Searching For The Light

By Sherry Amatenstein

In my years of sky-watching, I'd witnessed crackling fireworks displays, spectacular sunsets, rainbows that could shame the NBC peacock. But the northern lights—undulating, shimmering ribbons of color that flirt and dance their way across the sky—were supposed to be a sight that could make an agnostic fall to his knees and worship God.

The scientific term for nature's most awesome light show is the Aurora Borealis (literally meaning "dawn of the north"). Stretching in an oval band across parts of Alaska, Canada, Greenland and Siberia, these auroral displays are solar powered, produced in the earth's upper atmosphere by electrical discharges in a vacuum-like environment. Myself—I prefer the cultural myths that interpret the aurora as gods dancing in the heavens or angels fighting. These were the visions I longed to see on my trip to Alaska—the lights of legend, the lights that couldn't be explained but once viewed, could never be forgotten.

Maybe I needed so desperately to see the light to offset my feeling of peering blindly into the dark. I wasn't sure what I wanted in my life, but I knew what I didn't want.

So, on Friday, I quit my magazine editing job, and on Saturday took off for 10 days in the most vast, mysterious state in the U.S.

Alaska—over four times the area of Los Angeles, with 5,000 glaciers, and bracketed by the Bering Sea—was purchased in 1867 from Russia by William Seward, Abraham Lincoln's Secretary of State, for 2 cents per acre ($7.2 million in total). Seward purchased a land where you can play sun-washed summer baseball at 2 a.m.; yet in winter, prepare for dusk at 2 p.m. Only 20 years after what many termed "Seward's Folly," Alaska became a land teeming with gold.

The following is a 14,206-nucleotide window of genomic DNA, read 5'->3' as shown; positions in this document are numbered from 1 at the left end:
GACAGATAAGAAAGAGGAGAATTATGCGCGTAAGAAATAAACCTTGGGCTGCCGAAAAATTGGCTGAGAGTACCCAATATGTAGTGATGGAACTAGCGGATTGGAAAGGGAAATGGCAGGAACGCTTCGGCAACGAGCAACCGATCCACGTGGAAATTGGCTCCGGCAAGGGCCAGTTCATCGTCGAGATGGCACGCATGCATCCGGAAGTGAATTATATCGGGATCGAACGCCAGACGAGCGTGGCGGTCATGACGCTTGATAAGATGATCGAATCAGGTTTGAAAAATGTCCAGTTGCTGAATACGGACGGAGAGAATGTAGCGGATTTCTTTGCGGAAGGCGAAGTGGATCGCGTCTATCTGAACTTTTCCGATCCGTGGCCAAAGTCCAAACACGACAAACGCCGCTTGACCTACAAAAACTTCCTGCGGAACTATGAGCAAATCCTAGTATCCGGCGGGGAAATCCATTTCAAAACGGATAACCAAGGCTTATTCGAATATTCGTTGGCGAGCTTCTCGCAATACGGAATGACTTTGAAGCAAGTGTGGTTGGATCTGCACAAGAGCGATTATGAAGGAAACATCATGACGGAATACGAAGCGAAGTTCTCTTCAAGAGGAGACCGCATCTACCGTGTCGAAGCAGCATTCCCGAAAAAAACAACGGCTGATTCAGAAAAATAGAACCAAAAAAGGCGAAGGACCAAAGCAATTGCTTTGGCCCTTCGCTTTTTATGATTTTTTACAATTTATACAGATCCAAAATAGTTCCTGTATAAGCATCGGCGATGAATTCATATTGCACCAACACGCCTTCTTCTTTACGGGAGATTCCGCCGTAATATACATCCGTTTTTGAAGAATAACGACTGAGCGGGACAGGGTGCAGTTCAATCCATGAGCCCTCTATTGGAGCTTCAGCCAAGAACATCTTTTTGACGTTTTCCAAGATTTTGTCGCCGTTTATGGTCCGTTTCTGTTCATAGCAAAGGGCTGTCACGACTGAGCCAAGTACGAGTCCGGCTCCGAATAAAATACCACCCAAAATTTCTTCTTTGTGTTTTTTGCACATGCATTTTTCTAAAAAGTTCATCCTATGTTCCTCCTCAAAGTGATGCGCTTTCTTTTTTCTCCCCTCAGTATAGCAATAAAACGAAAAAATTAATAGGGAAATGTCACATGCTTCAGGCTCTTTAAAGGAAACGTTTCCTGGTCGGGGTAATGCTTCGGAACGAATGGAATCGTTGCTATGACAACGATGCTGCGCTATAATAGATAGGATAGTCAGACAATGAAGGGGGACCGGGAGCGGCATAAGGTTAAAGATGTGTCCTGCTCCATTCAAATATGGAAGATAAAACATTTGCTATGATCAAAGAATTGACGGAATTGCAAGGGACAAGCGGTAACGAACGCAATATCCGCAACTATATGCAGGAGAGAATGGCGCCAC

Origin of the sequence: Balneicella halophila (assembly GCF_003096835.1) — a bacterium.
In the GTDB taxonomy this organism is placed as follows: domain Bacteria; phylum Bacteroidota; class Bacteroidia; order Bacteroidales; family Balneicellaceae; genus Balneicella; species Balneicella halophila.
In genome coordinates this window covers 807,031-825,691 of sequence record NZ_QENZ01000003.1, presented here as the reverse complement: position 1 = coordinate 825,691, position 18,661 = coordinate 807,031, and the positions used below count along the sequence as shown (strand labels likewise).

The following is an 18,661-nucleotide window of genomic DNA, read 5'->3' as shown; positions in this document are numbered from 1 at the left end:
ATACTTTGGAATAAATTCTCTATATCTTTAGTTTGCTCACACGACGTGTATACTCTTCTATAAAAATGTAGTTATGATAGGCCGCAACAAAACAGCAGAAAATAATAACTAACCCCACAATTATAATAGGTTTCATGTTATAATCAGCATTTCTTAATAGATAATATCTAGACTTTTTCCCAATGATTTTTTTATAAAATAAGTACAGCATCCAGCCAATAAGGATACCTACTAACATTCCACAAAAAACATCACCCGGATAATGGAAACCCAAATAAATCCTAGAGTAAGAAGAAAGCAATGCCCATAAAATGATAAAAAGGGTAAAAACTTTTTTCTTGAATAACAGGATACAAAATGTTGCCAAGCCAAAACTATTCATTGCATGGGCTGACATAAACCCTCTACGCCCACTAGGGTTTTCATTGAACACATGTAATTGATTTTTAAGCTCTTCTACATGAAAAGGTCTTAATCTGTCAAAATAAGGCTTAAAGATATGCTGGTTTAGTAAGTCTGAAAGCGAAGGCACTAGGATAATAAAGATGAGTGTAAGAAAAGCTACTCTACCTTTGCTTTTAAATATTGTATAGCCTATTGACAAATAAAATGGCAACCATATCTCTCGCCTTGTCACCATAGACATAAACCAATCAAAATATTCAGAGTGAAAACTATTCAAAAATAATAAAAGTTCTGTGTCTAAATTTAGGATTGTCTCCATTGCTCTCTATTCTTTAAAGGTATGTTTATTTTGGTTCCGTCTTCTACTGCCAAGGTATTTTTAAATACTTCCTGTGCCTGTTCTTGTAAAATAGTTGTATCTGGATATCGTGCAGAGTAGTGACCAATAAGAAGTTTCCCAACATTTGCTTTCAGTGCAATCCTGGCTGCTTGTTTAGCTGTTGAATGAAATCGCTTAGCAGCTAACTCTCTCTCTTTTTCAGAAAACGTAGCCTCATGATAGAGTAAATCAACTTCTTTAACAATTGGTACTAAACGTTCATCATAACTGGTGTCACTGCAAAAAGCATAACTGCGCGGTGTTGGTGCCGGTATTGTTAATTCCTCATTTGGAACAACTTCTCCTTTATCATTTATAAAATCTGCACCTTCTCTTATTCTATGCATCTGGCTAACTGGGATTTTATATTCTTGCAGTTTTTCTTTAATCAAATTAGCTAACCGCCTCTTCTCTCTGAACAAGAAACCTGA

My Holland America-sponsored tour begins with an overnight stay in Anchorage. Home to 250,000 (over half the state's population), Anchorage is comfortable and cosmopolitan, the perfect gateway to a thrilling, though primitive expanse. It's also a prime viewing location for the northern lights. Although, traveling in late August, I'm a month from the beginning of "aurora borealis season" (late fall through spring). The lights are most active when the weather is clear and cold. They appear anytime from midnight to 4 a.m., and can peek out for the space of an eyeblink, or remain "on" all night. However, I'm too jetlagged to even leave a northern lights wake-up call with the front desk at the Anchorage Hilton. But my trip is just beginning. Who knows where this inner and outer voyage might take me?

At 8 a.m., my group boards the McKinley Explorer, a full-domed railcar for an eight-hour trip to Denali Park, site of Mt. McKinley, which at 20,320 feet is the highest peak in North America. It's also the most elusive: A dense cloud cover hides the ice-topped mountain all but about 16 days of the summer. Our train guide tells us that no one knows how visible it is during the brutally cold winters, because no one's around!

The scenery outside my domecar is a breathtaking blur of blue lakes, green mountains and eccentric, empty-looking burbs with names like Wasilla ("All I saw" spelled backwards.) Our waiter encourages us to give a two-fingered "moose" to a passing train.